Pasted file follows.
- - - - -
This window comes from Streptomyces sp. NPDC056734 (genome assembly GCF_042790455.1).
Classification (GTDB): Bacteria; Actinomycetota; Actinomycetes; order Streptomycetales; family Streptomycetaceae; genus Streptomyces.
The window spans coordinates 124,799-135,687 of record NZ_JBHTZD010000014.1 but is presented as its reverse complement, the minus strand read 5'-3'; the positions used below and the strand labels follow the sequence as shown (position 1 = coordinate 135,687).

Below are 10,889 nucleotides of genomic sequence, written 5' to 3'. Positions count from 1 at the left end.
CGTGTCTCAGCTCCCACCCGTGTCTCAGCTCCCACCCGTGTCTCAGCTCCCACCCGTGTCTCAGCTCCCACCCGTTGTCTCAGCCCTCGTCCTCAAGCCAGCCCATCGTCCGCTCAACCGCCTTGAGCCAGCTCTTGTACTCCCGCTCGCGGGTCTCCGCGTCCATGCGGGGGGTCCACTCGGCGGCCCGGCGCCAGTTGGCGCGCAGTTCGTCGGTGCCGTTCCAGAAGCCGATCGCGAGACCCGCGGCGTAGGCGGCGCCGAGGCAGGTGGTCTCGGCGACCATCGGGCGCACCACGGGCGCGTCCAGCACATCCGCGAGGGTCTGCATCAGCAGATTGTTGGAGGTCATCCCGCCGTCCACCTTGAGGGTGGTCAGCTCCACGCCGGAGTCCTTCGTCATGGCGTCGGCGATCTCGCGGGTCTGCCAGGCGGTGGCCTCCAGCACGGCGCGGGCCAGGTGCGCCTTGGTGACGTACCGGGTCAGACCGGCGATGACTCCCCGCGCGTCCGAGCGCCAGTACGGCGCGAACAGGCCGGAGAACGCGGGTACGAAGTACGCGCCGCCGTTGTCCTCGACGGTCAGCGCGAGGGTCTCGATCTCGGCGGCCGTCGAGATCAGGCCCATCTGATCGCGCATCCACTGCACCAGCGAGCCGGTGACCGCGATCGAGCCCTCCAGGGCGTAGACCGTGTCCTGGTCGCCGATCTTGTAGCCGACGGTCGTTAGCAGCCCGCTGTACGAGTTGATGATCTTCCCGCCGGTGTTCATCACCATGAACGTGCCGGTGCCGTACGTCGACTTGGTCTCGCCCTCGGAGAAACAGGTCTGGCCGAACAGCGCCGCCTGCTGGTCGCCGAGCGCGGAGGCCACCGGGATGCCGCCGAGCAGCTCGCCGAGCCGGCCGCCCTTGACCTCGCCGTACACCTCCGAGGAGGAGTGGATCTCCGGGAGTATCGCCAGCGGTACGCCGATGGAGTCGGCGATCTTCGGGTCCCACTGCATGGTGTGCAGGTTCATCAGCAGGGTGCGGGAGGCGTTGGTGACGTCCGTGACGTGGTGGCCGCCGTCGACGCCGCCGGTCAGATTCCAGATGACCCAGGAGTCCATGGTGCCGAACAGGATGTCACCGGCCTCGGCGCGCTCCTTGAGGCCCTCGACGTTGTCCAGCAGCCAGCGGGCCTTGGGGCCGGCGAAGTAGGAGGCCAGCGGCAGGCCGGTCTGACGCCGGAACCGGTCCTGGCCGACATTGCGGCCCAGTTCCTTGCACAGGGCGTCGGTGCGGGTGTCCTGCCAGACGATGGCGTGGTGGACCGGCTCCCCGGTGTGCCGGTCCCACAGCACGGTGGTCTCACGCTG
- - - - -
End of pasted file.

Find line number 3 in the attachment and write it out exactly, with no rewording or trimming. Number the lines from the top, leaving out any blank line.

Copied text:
The window spans coordinates 124,799-135,687 of record NZ_JBHTZD010000014.1 but is presented as its reverse complement, the minus strand read 5'-3'; the positions used below and the strand labels follow the sequence as shown (position 1 = coordinate 135,687).